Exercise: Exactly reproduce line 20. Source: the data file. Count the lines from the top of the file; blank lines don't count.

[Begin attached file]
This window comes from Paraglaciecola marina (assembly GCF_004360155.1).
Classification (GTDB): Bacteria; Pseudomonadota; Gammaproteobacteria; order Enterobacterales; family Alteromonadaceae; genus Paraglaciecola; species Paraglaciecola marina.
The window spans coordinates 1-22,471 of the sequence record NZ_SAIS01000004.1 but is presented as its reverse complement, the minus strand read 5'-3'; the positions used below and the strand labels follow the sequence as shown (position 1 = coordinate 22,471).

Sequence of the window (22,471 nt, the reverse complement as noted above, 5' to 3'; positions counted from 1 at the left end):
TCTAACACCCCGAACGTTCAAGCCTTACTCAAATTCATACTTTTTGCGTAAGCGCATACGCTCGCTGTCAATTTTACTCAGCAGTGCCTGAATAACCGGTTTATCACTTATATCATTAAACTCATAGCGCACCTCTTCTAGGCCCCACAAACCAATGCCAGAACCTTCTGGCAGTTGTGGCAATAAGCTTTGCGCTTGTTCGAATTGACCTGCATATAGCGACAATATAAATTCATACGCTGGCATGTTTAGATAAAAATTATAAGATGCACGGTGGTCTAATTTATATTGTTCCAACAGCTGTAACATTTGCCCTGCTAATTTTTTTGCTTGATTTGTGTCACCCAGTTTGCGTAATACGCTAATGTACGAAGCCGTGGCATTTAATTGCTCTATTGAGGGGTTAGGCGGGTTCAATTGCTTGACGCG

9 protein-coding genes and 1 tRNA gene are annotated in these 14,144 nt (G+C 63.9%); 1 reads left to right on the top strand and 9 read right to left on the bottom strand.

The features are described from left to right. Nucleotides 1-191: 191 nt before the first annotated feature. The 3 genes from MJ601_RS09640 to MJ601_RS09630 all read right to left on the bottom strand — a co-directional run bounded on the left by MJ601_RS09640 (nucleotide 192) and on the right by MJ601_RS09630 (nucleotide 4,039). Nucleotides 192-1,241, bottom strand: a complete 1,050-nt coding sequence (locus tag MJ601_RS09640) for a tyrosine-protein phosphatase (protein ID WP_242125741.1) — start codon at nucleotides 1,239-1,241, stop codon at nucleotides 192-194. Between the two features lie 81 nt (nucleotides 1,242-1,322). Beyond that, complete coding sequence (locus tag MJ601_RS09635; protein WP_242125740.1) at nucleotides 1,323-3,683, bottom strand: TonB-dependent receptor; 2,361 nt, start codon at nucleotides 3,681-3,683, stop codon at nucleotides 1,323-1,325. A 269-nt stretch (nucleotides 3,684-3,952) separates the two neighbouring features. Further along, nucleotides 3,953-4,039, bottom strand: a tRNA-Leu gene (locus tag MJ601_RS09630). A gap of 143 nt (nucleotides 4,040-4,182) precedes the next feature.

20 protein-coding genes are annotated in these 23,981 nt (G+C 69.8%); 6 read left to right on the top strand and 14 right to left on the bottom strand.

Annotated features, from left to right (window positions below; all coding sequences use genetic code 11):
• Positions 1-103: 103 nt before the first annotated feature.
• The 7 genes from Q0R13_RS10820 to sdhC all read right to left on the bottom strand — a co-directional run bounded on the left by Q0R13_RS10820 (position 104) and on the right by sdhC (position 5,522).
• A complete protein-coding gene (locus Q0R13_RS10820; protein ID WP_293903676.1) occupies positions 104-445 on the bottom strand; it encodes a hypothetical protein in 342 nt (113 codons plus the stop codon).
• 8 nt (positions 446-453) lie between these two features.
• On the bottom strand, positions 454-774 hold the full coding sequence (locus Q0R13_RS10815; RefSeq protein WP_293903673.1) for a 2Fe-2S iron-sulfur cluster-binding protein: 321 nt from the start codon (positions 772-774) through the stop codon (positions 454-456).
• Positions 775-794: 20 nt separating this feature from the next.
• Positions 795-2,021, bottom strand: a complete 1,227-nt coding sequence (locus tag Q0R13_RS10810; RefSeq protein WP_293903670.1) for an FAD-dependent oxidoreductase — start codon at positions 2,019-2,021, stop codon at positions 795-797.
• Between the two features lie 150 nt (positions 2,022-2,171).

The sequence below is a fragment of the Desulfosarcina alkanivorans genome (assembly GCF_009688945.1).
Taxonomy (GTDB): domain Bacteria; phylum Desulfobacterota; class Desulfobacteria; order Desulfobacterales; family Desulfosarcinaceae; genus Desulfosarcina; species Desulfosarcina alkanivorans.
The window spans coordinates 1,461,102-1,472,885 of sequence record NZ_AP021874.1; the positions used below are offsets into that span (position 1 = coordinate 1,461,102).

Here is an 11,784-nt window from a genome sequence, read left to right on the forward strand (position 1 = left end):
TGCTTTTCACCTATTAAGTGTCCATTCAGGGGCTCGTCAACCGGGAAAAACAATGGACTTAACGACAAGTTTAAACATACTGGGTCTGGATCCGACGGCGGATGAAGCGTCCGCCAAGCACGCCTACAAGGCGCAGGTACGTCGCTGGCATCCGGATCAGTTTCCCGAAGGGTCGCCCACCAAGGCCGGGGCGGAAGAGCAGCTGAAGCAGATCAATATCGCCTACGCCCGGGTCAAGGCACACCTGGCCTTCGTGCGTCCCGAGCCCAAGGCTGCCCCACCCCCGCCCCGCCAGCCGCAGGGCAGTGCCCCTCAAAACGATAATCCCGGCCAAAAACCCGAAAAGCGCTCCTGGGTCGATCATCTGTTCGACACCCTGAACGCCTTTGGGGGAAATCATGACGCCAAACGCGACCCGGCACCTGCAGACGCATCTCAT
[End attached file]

The window spans coordinates 1,461,102-1,472,885 of sequence record NZ_AP021874.1; the positions used below are offsets into that span (position 1 = coordinate 1,461,102).